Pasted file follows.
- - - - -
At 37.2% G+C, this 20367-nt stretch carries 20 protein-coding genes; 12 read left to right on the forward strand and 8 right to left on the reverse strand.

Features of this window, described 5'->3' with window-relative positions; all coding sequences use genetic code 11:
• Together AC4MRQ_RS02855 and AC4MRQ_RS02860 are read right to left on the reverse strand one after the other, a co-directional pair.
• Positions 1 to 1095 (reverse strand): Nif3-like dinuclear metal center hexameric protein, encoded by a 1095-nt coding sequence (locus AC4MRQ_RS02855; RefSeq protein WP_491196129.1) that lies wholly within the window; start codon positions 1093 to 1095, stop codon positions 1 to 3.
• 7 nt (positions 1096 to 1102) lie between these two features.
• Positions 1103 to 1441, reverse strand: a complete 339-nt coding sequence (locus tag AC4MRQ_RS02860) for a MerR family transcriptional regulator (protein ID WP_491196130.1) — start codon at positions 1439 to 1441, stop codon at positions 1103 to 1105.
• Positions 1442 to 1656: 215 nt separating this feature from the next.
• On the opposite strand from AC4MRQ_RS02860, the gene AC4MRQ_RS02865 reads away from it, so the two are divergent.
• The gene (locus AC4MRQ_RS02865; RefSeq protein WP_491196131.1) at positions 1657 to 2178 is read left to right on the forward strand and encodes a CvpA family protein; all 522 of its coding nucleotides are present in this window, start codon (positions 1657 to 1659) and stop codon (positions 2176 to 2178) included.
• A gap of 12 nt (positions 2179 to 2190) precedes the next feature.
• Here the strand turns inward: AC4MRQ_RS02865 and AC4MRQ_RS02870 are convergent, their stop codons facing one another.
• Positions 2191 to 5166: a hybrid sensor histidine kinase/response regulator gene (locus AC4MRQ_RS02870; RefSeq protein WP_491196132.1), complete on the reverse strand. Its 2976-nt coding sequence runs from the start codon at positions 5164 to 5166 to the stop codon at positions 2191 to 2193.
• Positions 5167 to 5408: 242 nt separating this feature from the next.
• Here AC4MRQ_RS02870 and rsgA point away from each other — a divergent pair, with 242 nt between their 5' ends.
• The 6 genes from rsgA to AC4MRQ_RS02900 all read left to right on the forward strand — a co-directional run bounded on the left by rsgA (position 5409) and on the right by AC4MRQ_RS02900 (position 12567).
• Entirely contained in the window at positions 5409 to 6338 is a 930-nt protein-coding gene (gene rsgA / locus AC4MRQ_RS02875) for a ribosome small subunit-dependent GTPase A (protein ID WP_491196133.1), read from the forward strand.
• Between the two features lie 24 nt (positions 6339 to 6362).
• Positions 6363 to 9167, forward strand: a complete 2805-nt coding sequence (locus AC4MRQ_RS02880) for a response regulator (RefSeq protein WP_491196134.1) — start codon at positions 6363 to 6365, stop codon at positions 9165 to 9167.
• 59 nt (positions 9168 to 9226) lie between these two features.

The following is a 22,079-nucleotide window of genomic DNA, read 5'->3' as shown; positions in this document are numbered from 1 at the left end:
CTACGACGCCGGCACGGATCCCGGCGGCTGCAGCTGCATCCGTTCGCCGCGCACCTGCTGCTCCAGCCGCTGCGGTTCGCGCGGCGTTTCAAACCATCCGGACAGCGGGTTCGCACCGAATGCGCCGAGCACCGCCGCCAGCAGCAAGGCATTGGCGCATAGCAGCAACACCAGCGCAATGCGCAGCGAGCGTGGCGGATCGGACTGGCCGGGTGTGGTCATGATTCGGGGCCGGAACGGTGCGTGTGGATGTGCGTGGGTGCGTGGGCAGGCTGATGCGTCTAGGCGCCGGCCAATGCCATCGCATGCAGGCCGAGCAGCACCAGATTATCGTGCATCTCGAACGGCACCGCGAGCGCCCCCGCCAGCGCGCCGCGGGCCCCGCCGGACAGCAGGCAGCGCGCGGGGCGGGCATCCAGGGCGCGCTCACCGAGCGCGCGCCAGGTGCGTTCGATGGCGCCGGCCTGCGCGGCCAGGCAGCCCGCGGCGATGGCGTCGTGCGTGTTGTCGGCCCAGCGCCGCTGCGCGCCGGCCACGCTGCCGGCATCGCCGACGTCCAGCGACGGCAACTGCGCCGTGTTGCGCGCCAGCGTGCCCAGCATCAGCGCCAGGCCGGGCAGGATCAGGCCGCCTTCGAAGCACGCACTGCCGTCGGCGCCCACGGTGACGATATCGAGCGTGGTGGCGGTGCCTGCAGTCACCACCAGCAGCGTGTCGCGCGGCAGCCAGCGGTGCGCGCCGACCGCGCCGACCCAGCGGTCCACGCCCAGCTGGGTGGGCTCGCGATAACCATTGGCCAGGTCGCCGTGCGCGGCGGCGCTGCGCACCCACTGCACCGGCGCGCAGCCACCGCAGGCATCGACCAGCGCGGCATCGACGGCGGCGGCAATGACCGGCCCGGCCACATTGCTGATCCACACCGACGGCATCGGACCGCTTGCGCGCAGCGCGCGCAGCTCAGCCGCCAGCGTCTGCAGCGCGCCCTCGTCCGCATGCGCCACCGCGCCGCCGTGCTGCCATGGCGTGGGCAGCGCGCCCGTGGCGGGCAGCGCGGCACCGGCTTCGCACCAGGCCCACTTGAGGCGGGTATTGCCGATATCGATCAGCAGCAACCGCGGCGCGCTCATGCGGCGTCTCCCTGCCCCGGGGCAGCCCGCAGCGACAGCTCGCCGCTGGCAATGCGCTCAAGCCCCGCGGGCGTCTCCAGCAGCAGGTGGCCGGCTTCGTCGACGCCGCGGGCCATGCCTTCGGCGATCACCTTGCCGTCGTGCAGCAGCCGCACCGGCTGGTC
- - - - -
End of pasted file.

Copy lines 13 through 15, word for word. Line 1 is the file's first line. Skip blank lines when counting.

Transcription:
• Positions 5167 to 5408: 242 nt separating this feature from the next.
• Here AC4MRQ_RS02870 and rsgA point away from each other — a divergent pair, with 242 nt between their 5' ends.
• The 6 genes from rsgA to AC4MRQ_RS02900 all read left to right on the forward strand — a co-directional run bounded on the left by rsgA (position 5409) and on the right by AC4MRQ_RS02900 (position 12567).